The implications for corporate worship will be founded in part upon Paul’s discussion in 2 Corinthians 3:7–18. In this passage, Paul contrasts the two covenants and argues that the new covenant is greater because it alone has the power to unveil the glory of God in the face of Christ for believers and therefore the power to conform them to the image of Christ as a result. Based upon this text, it will be argued below that this will be the effect of worship when it is Christ-centered and gospel focused, which are the primary implications for worship from the Transfiguration event.
Two Mountains of God
Mount Sinai and the Old Covenant
In some ways, the nature of worship’s development—as well as the entire redemptive story—can be summarized simply in the two accounts of Mt. Sinai and the Mount of Transfiguration. In Exodus 19, the people of Israel gathered at Mt. Sinai having recently been delivered from the bondage and oppression of Egypt in a stunning and miraculous manner. They had been delivered for the purpose of worshiping and serving God, but were shortly wandering in the desert, complaining and longing to return to captivity. God had initiated this deliverance through an exiled Israelite who had experienced his own encounter with the God of Israel in a profound way on the same mountain. Moses’ extraordinary calling from God at the burning bush on Mt. Horeb (Exod 3) served as the impetus to return to Egypt as God’s agent of deliverance for his people. Under his leadership, Israel learned of God’s character and power through the devastating display of the ten plagues in Egypt (including the death of the firstborn son and the institution of the Passover). They also experienced the miraculous deliverance from Pharaoh’s army by the parting of the Red Sea; the miraculous provision of their physical needs in the wilderness with manna from heaven and water from the rock; and a stunning defeat of Amalek through the simple human means of Moses holding his hands up over the battle, with some assistance (Exod 7:1–12:51; 16:1–17:7; and 17:8–16). Through all of this, Moses came to be seen as the central figure and leader among the people of Israel and serve as a type of Christ in the Old Testament. He was a prophet and priest for the nation. As they gather around Mt. Sinai, “the Lord said to Moses, ‘Behold, I am coming to you in a thick cloud, that the people may hear when I speak with you, and may also believe you forever.’” Regarding this event John Durham declares, “The Advent of Yahweh’s Presence at Sinai is the formative event of OT faith.”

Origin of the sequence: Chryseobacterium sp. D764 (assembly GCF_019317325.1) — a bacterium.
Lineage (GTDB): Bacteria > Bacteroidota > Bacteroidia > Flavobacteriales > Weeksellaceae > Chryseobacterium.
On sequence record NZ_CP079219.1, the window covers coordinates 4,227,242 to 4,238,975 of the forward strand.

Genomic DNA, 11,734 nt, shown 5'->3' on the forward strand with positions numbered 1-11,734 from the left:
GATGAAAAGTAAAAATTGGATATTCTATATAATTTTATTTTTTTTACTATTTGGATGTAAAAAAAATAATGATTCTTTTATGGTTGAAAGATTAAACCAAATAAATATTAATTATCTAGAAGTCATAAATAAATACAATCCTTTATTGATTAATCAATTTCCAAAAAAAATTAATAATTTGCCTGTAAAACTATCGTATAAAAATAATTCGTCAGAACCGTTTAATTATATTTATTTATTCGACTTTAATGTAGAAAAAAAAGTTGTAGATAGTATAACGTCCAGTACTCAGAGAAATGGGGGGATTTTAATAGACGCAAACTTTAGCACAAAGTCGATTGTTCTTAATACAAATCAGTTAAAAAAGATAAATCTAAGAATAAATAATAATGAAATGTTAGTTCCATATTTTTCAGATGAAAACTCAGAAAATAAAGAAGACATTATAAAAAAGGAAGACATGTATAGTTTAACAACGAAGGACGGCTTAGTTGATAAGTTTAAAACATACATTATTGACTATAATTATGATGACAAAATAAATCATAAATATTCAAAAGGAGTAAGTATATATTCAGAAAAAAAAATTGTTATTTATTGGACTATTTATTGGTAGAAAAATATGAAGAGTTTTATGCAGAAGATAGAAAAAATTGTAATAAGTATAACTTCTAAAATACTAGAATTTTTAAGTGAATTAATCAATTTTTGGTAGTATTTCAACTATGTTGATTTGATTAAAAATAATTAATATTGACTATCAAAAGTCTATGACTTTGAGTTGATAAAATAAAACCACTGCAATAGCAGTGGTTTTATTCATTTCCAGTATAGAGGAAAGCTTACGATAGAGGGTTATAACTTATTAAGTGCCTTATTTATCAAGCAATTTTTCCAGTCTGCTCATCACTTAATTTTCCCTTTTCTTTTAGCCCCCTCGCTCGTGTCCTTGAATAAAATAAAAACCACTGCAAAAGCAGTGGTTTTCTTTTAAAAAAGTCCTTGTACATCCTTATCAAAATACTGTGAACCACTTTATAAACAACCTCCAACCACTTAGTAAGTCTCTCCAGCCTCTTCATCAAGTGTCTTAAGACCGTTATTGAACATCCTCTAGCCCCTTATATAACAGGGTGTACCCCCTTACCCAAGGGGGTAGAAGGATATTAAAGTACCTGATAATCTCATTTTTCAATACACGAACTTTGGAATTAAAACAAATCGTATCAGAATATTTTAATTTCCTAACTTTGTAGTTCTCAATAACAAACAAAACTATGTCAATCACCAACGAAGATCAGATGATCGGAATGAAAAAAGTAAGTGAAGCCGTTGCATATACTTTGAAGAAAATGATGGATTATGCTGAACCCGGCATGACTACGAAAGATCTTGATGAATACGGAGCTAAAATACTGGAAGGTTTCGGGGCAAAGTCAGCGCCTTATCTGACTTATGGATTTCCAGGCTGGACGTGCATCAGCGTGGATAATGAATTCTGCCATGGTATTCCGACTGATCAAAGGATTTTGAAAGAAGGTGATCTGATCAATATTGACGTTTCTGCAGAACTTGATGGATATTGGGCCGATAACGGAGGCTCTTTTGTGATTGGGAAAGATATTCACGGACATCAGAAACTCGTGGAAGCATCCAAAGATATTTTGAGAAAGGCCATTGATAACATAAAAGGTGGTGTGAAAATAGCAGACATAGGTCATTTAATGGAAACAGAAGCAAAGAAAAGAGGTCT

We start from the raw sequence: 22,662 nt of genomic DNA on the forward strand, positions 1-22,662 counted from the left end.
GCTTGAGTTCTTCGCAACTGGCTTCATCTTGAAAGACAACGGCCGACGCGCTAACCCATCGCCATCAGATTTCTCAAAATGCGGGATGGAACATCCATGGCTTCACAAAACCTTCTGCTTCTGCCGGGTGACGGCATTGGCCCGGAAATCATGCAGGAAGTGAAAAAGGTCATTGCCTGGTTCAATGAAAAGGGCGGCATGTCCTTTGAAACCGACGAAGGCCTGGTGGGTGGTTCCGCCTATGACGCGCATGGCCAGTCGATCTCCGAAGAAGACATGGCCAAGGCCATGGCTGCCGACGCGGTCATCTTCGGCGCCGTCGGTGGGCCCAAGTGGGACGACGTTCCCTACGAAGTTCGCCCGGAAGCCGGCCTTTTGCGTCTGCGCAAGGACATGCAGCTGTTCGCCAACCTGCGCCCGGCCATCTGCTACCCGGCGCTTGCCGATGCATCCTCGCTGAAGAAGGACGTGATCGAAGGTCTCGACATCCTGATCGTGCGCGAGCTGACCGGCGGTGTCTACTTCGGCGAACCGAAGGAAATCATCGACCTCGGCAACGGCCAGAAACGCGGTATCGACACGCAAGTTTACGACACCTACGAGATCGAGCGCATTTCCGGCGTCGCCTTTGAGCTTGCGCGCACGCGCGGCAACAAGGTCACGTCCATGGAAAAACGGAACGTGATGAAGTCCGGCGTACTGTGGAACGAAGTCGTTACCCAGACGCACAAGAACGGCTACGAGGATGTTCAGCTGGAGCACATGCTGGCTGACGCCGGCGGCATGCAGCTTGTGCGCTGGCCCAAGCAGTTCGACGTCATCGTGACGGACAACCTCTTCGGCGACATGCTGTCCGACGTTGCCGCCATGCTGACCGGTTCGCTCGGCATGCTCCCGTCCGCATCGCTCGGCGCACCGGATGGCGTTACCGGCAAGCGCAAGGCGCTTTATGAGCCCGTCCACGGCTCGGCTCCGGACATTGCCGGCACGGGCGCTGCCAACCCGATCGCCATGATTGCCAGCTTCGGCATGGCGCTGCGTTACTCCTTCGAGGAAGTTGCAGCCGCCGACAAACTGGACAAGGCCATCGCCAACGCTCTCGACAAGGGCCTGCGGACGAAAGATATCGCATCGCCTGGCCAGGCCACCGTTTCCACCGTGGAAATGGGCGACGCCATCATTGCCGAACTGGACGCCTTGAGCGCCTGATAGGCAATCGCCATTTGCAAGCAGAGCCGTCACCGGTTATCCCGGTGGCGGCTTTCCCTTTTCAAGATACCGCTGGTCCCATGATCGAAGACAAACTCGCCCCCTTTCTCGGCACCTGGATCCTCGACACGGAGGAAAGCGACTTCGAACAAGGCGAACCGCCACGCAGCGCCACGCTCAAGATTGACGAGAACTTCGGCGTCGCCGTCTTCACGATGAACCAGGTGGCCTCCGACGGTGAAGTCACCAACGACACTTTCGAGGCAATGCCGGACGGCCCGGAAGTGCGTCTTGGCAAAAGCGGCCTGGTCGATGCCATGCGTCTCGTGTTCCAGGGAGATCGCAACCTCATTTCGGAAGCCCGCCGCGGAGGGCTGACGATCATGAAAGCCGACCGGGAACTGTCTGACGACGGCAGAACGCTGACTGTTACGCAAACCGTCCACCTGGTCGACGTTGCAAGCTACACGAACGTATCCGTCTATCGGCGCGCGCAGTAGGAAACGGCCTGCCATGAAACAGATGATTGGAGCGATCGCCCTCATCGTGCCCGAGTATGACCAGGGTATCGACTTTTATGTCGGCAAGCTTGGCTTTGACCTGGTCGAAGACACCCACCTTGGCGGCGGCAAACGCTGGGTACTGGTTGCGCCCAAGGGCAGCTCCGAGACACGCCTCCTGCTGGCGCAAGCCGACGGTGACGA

During the time at Sinai, God spoke to Moses “face to face, as a man speaks to his friend.” Moses made two requests of God as this extraordinary time at Sinai came to a close: (1) “If your presence will not go with me, do not bring us up from here;” and (2) “Please show me your glory.” God responded positively to both requests and when Moses finally returned to the people after forty days on the “mountain of God,” his face shone from having been in God’s presence. He had to put a veil over his face because the skin of his face shone and the people were afraid to come near him. God had allowed Moses to see the “afterglow” of his glory, which had transformed his appearance and gave him faith to move forward with God’s presence. Its effect seemingly went no farther than this. Remarkably, God eventually allowed Moses to look upon the glory of God with an unveiled face in the Tent of Meeting—“Whenever Moses went in before the Lord to speak with him, he would remove the veil, until he came out,”(Exod 34:34)—but he was the only one at this time to do so. A greater covenant and great high priest would be needed for God’s people to be able to worship in spirit and truth. In effect, a greater Moses would come to provide a greater worship.
This is the first part of a 5 part series. Come back next week for Part II.
Dr. Scott Connell is Assistant Professor of Music and Worship Leadership; Program Coordinator, Worship and Music Studies at Boyce College in Louisville, KY.